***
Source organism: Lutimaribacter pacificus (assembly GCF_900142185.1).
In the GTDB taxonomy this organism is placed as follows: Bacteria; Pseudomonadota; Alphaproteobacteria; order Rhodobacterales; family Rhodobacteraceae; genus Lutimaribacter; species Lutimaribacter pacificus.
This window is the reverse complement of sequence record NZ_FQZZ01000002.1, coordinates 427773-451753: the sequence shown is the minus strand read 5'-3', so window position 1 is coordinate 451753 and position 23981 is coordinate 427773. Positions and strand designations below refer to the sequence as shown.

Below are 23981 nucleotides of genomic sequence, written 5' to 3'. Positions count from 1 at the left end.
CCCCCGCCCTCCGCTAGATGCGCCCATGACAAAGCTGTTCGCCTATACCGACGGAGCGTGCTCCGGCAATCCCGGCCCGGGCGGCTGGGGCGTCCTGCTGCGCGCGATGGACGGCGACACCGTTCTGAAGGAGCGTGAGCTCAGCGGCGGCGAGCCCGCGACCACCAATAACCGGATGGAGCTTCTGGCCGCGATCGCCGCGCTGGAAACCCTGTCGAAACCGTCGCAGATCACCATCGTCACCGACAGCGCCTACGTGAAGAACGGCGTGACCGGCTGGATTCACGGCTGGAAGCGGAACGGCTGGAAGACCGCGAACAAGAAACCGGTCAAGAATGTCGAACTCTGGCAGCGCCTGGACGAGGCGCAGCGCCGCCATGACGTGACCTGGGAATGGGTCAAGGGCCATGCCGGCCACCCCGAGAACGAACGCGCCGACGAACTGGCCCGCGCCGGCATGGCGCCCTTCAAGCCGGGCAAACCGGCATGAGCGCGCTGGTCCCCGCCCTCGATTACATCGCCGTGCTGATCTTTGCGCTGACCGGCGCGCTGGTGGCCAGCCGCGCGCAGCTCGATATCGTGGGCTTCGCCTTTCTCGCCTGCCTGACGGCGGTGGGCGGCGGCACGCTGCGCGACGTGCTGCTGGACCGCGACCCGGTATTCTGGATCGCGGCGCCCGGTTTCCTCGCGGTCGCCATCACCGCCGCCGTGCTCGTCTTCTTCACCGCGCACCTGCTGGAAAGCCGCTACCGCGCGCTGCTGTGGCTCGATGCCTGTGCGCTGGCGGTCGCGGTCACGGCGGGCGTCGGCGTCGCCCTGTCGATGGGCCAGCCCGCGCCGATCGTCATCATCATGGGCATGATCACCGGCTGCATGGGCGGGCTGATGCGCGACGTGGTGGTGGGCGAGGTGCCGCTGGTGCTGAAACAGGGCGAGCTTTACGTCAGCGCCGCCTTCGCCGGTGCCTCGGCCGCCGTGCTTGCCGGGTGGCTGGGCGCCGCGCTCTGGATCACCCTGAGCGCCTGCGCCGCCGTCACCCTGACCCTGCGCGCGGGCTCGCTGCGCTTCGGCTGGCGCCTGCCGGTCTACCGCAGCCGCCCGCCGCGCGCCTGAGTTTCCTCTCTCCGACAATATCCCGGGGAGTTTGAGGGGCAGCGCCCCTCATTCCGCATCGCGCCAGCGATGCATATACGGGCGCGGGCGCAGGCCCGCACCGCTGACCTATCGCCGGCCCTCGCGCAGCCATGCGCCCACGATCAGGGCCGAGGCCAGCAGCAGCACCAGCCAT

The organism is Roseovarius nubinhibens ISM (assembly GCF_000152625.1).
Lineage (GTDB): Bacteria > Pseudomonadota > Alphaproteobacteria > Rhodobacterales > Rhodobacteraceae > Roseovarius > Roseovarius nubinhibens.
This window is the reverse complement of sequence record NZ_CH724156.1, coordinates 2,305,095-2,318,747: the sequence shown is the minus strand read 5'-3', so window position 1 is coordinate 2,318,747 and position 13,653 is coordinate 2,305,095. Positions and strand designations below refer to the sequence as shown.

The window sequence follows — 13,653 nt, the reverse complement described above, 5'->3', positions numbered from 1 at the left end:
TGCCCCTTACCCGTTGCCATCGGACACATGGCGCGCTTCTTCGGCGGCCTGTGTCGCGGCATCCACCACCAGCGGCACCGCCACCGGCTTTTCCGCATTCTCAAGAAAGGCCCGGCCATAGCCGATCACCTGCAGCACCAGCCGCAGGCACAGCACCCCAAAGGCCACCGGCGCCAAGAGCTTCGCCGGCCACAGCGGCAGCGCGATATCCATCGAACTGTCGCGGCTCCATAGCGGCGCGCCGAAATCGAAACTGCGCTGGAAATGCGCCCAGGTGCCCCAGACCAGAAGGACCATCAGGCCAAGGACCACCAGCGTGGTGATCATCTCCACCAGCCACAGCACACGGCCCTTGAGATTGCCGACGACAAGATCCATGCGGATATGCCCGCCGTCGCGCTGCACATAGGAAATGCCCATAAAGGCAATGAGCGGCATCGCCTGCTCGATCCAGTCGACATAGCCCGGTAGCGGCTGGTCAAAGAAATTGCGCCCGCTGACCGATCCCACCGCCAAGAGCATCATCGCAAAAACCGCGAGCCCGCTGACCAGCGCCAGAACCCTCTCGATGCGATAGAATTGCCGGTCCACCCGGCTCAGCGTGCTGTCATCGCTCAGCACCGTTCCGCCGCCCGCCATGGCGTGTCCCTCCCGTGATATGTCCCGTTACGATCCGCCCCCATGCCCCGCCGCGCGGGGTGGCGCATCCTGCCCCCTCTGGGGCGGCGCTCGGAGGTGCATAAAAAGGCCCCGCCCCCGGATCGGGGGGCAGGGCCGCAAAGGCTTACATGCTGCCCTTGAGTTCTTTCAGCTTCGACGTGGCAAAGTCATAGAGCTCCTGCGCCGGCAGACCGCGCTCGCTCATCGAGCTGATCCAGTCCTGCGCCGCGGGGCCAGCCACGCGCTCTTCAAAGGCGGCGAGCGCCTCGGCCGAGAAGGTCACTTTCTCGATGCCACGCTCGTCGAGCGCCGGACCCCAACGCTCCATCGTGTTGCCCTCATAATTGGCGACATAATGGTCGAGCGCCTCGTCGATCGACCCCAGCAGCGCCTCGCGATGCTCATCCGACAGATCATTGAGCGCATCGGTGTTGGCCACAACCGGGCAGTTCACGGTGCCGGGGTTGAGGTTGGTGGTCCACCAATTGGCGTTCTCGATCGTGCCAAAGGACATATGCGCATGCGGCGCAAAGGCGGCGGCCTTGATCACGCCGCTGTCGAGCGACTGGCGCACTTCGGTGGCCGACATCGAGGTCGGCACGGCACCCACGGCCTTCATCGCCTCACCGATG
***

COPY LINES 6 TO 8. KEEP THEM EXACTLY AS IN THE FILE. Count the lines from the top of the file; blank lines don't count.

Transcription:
The organism is Roseovarius nubinhibens ISM (assembly GCF_000152625.1).
Lineage (GTDB): Bacteria > Pseudomonadota > Alphaproteobacteria > Rhodobacterales > Rhodobacteraceae > Roseovarius > Roseovarius nubinhibens.
This window is the reverse complement of sequence record NZ_CH724156.1, coordinates 2,305,095-2,318,747: the sequence shown is the minus strand read 5'-3', so window position 1 is coordinate 2,318,747 and position 13,653 is coordinate 2,305,095. Positions and strand designations below refer to the sequence as shown.